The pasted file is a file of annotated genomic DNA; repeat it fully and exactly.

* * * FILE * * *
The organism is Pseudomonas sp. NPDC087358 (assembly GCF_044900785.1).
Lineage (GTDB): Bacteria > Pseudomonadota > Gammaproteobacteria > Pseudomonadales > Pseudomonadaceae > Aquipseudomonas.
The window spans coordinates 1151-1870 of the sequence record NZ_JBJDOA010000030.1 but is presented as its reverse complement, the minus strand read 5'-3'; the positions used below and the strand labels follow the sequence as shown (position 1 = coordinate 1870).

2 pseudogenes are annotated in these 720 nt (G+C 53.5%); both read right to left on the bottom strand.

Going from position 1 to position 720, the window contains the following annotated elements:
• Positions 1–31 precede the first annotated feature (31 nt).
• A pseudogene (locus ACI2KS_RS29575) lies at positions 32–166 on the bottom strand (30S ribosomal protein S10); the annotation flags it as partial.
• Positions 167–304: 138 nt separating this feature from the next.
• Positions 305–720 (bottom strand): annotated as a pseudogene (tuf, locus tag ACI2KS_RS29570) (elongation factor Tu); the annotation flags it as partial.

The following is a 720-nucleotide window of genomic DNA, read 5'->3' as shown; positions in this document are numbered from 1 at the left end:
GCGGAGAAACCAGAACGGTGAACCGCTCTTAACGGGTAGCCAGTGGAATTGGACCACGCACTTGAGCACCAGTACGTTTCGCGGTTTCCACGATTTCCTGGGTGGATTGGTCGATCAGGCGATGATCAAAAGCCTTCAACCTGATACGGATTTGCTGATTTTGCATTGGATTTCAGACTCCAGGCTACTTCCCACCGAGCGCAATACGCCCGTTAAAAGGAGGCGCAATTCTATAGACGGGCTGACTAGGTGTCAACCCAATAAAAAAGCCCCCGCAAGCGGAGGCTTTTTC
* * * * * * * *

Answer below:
The organism is Pseudomonas sp. NPDC087358 (assembly GCF_044900785.1).
Lineage (GTDB): Bacteria > Pseudomonadota > Gammaproteobacteria > Pseudomonadales > Pseudomonadaceae > Aquipseudomonas.
The window spans coordinates 1151-1870 of the sequence record NZ_JBJDOA010000030.1 but is presented as its reverse complement, the minus strand read 5'-3'; the positions used below and the strand labels follow the sequence as shown (position 1 = coordinate 1870).

2 pseudogenes are annotated in these 720 nt (G+C 53.5%); both read right to left on the bottom strand.

Going from position 1 to position 720, the window contains the following annotated elements:
• Positions 1–31 precede the first annotated feature (31 nt).
• A pseudogene (locus ACI2KS_RS29575) lies at positions 32–166 on the bottom strand (30S ribosomal protein S10); the annotation flags it as partial.
• Positions 167–304: 138 nt separating this feature from the next.
• Positions 305–720 (bottom strand): annotated as a pseudogene (tuf, locus tag ACI2KS_RS29570) (elongation factor Tu); the annotation flags it as partial.

The following is a 720-nucleotide window of genomic DNA, read 5'->3' as shown; positions in this document are numbered from 1 at the left end:
GCGGAGAAACCAGAACGGTGAACCGCTCTTAACGGGTAGCCAGTGGAATTGGACCACGCACTTGAGCACCAGTACGTTTCGCGGTTTCCACGATTTCCTGGGTGGATTGGTCGATCAGGCGATGATCAAAAGCCTTCAACCTGATACGGATTTGCTGATTTTGCATTGGATTTCAGACTCCAGGCTACTTCCCACCGAGCGCAATACGCCCGTTAAAAGGAGGCGCAATTCTATAGACGGGCTGACTAGGTGTCAACCCAATAAAAAAGCCCCCGCAAGCGGAGGCTTTTTC